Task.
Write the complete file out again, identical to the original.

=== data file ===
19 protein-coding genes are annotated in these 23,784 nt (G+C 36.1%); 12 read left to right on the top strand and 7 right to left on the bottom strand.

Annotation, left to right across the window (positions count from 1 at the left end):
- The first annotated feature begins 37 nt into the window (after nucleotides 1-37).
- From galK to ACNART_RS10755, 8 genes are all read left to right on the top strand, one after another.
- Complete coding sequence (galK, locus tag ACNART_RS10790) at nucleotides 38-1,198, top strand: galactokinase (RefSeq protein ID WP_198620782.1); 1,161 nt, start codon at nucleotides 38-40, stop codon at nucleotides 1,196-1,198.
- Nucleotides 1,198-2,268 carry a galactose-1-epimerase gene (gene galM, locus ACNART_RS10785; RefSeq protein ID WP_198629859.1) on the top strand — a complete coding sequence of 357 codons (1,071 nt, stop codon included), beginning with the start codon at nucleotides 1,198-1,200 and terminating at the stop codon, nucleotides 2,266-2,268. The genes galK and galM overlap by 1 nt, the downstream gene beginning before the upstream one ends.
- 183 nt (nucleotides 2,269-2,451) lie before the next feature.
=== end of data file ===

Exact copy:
19 protein-coding genes are annotated in these 23,784 nt (G+C 36.1%); 12 read left to right on the top strand and 7 right to left on the bottom strand.

Annotation, left to right across the window (positions count from 1 at the left end):
- The first annotated feature begins 37 nt into the window (after nucleotides 1-37).
- From galK to ACNART_RS10755, 8 genes are all read left to right on the top strand, one after another.
- Complete coding sequence (galK, locus tag ACNART_RS10790) at nucleotides 38-1,198, top strand: galactokinase (RefSeq protein ID WP_198620782.1); 1,161 nt, start codon at nucleotides 38-40, stop codon at nucleotides 1,196-1,198.
- Nucleotides 1,198-2,268 carry a galactose-1-epimerase gene (gene galM, locus ACNART_RS10785; RefSeq protein ID WP_198629859.1) on the top strand — a complete coding sequence of 357 codons (1,071 nt, stop codon included), beginning with the start codon at nucleotides 1,198-1,200 and terminating at the stop codon, nucleotides 2,266-2,268. The genes galK and galM overlap by 1 nt, the downstream gene beginning before the upstream one ends.
- 183 nt (nucleotides 2,269-2,451) lie before the next feature.